Meehan, 39, went to police in 2017 with allegations of abuse from the 1990s. In July 2019, two of his former counselors were charged with 82 counts of rape, and the attorney general's office launched a broader criminal investigation into the center's operations and employees from 1990 to 2000. Those charges were dropped last March, when the office announced it was devoting "an unprecedented allocation'' of resources to an expanded investigation, including assigning 10 state police troopers to a task force.
Meanwhile, the state has been granted several extensions in responding to the lawsuit, and as recently as January, said in court documents that the parties were "in discussions aimed at narrowing or resolving the matters in issue in this case.'' But earlier this month, the state filed a motion to dismiss the case, in part because it said the case didn't meet the criteria for a class action suit.
The attorney general's office declined to comment on the new allegations or the lawsuit.
"There are dedicated prosecutors in the Attorney General's Office as well as investigators from New Hampshire State Police who are working daily on this investigation,'' acting Attorney General Jane Young said in a written statement. "The investigation will follow the evidence wherever it leads."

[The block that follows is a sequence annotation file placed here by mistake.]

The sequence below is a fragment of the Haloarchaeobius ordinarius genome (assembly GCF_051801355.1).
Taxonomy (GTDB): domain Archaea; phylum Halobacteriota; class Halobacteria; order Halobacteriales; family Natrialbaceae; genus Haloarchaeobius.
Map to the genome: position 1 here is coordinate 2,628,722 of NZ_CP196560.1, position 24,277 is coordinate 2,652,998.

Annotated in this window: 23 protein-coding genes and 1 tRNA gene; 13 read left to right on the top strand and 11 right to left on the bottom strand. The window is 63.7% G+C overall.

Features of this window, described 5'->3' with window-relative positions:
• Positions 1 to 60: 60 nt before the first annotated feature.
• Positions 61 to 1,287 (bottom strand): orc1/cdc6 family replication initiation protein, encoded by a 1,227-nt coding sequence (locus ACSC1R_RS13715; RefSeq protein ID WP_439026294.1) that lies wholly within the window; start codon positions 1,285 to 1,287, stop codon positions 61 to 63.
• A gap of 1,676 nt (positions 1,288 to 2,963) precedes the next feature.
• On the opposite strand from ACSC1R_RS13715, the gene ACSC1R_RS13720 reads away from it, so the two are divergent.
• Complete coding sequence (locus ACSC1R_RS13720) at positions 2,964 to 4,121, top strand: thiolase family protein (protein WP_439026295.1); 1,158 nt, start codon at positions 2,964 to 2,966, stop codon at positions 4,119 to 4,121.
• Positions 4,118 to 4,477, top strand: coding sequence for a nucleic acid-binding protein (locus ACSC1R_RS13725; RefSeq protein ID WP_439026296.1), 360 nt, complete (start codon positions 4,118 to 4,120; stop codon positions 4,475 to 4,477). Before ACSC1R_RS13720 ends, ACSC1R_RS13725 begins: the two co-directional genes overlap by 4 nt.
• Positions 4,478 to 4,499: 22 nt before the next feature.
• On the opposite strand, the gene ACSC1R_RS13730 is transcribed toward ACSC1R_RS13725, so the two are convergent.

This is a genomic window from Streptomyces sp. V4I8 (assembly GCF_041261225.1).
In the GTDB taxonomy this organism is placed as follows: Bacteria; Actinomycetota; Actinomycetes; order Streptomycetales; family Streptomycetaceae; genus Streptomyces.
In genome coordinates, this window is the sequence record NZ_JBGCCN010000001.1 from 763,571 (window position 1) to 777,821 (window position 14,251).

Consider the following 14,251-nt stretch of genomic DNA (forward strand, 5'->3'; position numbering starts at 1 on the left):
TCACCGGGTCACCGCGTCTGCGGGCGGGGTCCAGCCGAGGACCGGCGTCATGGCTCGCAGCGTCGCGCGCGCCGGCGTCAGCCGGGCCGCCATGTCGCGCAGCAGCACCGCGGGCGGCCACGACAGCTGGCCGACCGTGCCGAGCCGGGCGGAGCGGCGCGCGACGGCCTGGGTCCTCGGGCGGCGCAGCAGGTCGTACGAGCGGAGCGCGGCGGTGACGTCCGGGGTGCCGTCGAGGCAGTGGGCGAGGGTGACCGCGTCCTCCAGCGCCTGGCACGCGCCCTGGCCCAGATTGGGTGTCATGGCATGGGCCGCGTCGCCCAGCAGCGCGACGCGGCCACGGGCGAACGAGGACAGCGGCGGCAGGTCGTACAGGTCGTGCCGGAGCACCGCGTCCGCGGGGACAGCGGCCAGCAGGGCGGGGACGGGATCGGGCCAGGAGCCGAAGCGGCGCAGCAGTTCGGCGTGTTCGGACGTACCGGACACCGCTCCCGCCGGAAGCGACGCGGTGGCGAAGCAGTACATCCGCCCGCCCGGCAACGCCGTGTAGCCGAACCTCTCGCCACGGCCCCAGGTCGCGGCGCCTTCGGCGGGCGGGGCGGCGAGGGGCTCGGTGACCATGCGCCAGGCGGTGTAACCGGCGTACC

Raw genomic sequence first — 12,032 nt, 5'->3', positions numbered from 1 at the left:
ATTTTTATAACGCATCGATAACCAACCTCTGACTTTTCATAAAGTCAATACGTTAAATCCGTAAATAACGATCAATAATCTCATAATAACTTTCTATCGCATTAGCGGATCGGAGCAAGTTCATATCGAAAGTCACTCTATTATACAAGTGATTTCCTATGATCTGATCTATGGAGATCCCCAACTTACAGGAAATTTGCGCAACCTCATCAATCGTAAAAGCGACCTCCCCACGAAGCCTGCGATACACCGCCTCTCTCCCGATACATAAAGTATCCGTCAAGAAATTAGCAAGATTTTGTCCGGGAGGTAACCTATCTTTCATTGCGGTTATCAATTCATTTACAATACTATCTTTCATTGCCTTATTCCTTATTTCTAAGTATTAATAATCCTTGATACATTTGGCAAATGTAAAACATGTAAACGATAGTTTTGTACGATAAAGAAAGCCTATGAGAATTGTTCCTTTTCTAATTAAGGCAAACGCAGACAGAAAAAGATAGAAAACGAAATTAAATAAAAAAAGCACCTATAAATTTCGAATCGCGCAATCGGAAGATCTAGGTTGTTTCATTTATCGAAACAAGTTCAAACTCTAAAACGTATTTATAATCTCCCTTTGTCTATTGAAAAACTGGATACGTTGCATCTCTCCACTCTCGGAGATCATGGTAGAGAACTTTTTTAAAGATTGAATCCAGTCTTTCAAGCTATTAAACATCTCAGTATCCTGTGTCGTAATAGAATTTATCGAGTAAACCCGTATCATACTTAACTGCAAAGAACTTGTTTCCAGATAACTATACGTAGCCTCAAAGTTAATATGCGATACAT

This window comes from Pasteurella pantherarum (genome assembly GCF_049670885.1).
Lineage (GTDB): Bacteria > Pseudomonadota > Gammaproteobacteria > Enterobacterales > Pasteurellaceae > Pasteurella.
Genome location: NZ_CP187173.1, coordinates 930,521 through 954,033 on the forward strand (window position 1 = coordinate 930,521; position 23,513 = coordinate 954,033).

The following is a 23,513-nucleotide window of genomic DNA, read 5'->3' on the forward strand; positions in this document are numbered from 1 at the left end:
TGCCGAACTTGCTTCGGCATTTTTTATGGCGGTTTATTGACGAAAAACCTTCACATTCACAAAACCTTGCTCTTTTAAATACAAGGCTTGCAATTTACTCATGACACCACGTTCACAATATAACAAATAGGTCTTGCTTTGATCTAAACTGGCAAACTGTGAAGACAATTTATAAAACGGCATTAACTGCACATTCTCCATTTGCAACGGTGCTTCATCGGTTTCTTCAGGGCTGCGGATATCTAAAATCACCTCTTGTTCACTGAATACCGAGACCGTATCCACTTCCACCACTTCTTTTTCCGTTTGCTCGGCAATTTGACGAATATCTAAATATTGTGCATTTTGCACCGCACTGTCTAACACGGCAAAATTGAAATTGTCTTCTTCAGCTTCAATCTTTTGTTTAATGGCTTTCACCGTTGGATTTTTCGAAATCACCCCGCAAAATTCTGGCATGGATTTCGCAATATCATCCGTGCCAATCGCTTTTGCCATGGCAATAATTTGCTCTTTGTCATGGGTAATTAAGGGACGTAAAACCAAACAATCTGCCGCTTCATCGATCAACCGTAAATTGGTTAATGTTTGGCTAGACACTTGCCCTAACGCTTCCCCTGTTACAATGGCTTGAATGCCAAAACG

In a recent interview, Meehan said he has been frustrated by the pace of the legal process but understands it will take time. He said he has grown stronger every day, in part because he has inspired others to come forward, including the two who spoke to the AP.
"It's heartwarming in a way to know that I helped these other people find the strength to be able to speak the truth about their experience,'' he said. ``But at the same time, it hurts in a way that I can't explain, knowing that so many other people were exposed to the same types of things that I was.''
Meehan said he has no regrets about speaking out.
"I can't allow the abuse that I endured to be what destroys my life anymore,'' he said.